For the woman, it was her second marriage.
Mumbai: The Bombay High Court has directed the government to resume paying pension to a woman whose husband working with the Mumbai Port Trust (MbPT) died in 2011. For the woman, it was her second marriage. She had divorced her first husband in 2007. The pension payment was discontinued by MbPT in 2013 after a complaint was received that the woman’s divorce from her first husband in 2007, done via a mutual consent, was irregular. The court held that the 2007 divorce of the woman, though not done through a competent court, was valid as was also her marriage to the deceased in 2010, and hence she had the right to get pension.
The division bench of Justices S.C. Dharmadhikari and B.P. Colabawalla was hearing a writ petition filed by Asha Raghu Roman through advocate Pradeep Thorat complained of the refusal of the finance department of the MbPT, pension division to pay her pension after they received a complaint from a relative of her deceased husband Raghu Roman. The complaint by Dnyaneshwar Roman claimed that Asha was not the legally wedded wife of Raghu in the absence of a proper divorce decree from a competent court.
However, Mr Thorat placed on record that his client Asha had married Zimesh Phapale in 2003 but had separated in 2007 by mutual consent in the presence of local government authorities but was not done in front of the competent court. After the divorce Phapale had remarried and Asha married the deceased MbPT employee Raghu in 2010. “On being asked by MbPT to provide proof of the divorce my client and her ex-husband approached the competent court and invoked section 13B of the Hindu Marriage Act, 1955 which was accepted by the Court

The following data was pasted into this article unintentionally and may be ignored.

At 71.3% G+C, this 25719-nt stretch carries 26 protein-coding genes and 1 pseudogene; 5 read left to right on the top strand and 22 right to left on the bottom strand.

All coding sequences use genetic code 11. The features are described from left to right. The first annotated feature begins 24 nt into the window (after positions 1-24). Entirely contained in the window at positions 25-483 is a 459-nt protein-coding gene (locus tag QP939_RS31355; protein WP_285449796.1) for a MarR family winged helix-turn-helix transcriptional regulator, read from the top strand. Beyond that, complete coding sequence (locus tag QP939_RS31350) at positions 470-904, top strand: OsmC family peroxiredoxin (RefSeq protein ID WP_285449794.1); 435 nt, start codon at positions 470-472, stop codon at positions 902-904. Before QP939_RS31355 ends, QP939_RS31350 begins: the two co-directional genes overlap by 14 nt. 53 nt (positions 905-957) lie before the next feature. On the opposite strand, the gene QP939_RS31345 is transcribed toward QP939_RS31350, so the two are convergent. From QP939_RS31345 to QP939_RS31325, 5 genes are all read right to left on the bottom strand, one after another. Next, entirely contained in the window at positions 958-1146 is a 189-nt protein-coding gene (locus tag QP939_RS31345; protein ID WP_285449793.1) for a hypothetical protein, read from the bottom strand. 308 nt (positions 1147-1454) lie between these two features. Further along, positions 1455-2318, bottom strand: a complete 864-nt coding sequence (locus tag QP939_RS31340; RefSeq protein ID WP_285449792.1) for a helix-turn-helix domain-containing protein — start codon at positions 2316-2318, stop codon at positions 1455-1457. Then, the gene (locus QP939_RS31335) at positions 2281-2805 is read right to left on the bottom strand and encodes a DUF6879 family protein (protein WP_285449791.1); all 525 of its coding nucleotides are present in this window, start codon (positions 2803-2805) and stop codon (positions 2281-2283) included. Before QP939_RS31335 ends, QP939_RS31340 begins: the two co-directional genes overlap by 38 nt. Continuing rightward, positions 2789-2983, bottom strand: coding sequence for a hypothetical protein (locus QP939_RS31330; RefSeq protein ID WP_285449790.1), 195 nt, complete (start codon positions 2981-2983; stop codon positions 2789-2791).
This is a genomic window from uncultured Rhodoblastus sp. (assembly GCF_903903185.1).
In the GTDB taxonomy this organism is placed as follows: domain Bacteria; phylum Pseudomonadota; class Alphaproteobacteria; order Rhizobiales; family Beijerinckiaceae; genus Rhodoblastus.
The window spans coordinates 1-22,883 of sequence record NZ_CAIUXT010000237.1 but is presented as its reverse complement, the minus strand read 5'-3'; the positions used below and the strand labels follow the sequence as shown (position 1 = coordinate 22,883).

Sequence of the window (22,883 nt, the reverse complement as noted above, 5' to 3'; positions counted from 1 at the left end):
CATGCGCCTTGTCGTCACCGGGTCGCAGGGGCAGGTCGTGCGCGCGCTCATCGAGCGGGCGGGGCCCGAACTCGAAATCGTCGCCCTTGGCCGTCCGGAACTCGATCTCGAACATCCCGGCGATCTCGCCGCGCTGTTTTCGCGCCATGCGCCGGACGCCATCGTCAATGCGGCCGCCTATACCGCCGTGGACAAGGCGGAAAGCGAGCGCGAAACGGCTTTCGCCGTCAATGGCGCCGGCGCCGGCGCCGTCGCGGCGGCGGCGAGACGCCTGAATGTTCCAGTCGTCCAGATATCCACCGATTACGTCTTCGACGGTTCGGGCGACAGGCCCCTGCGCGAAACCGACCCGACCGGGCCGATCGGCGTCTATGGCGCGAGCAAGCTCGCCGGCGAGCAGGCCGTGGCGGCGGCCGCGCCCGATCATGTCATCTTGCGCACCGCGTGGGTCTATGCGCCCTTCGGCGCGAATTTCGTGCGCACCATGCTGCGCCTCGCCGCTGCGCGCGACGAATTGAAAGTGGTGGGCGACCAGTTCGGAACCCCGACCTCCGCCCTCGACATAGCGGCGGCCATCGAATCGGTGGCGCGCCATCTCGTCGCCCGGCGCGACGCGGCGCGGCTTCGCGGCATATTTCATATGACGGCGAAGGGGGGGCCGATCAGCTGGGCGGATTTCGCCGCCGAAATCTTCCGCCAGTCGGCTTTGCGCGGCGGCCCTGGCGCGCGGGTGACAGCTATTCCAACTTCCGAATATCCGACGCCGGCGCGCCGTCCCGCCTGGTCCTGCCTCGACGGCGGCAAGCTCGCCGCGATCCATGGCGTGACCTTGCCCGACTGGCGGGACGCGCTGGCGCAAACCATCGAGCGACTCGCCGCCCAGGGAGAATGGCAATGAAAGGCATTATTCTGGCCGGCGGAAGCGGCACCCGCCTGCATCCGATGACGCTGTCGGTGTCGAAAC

Civil Judge, senior division to Khed, District Pune and issued the divorce decree in 2015. However, the same was questioned by MbPT as the marriage of Raghu and Asha had taken place in 2010. Hence the writ had to be filed,” said Thorat.
After hearing the arguments the bench passed an order, “We direct that the respondents shall continue to release the pensionary benefits to the petitioner. It would be open for the complainant to work out his remedies in a competent court. All arrears and the regular pension for the ensuing month shall be released in favour of the petitioner as expeditiously as possible and within a period of four weeks from the date of receipt of a copy of this order.”